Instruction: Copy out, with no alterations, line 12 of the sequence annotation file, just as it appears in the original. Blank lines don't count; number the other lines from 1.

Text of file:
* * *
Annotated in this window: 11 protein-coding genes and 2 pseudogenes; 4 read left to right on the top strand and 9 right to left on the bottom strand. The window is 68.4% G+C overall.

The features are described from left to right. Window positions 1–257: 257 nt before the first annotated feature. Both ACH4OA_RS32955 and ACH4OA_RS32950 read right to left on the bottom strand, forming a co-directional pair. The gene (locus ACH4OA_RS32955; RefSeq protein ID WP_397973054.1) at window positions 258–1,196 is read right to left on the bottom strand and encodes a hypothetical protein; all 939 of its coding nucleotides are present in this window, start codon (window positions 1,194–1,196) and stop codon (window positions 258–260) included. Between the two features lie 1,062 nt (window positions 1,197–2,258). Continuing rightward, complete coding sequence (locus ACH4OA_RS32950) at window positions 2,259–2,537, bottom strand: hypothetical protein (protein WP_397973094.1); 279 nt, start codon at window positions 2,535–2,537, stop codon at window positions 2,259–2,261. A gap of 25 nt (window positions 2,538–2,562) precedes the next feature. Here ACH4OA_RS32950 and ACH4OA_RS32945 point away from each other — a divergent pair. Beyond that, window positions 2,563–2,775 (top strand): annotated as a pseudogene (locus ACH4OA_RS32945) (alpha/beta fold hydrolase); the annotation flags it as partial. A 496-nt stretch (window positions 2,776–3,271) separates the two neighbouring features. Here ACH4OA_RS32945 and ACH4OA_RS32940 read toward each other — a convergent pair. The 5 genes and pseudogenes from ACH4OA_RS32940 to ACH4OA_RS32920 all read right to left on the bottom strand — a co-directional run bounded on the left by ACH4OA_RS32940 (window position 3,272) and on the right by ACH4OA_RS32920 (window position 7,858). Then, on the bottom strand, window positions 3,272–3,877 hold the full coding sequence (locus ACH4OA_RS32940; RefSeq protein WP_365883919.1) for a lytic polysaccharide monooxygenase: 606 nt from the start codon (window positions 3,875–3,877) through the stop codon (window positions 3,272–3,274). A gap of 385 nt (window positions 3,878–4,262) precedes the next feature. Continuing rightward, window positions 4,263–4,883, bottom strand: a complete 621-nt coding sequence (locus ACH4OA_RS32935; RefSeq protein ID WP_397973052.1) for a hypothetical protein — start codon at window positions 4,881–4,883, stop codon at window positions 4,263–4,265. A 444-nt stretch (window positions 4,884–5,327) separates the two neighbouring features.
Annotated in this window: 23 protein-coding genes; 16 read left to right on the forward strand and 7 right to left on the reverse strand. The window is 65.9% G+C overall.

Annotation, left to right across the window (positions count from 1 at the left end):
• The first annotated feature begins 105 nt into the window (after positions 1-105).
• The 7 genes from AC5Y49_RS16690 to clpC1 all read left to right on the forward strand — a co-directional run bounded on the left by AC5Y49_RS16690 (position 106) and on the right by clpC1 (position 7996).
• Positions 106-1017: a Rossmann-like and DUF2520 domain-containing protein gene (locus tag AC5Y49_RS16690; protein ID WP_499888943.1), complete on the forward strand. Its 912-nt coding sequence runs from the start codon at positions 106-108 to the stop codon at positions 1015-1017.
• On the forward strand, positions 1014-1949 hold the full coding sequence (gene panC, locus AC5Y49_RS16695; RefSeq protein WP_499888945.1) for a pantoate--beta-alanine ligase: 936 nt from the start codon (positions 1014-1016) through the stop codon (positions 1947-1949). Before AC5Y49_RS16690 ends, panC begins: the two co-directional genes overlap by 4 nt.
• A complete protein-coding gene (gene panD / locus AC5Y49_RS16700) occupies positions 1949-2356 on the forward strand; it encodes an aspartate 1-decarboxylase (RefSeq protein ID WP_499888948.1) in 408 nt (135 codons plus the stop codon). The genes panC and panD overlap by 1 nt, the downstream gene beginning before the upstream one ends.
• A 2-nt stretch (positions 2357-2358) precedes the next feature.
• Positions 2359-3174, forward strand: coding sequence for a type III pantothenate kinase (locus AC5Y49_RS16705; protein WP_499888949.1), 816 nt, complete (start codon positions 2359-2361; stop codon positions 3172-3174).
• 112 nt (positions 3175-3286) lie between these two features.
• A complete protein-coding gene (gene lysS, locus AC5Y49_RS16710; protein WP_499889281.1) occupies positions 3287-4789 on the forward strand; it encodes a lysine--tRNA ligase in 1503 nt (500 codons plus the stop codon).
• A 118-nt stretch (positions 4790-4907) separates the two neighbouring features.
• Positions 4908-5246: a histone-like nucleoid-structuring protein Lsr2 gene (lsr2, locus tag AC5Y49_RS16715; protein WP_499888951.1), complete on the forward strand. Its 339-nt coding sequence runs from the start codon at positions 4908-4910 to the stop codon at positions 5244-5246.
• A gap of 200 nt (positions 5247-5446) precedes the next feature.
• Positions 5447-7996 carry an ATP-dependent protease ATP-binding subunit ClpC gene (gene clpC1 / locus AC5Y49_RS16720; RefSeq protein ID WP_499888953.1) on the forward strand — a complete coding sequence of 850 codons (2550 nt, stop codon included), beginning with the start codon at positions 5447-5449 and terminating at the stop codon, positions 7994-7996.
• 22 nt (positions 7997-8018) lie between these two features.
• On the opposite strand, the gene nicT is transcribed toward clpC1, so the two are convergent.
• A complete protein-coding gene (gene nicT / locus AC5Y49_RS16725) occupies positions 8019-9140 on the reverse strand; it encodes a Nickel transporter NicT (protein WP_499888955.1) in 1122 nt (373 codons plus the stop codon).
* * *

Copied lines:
• 112 nt (positions 3175-3286) lie between these two features.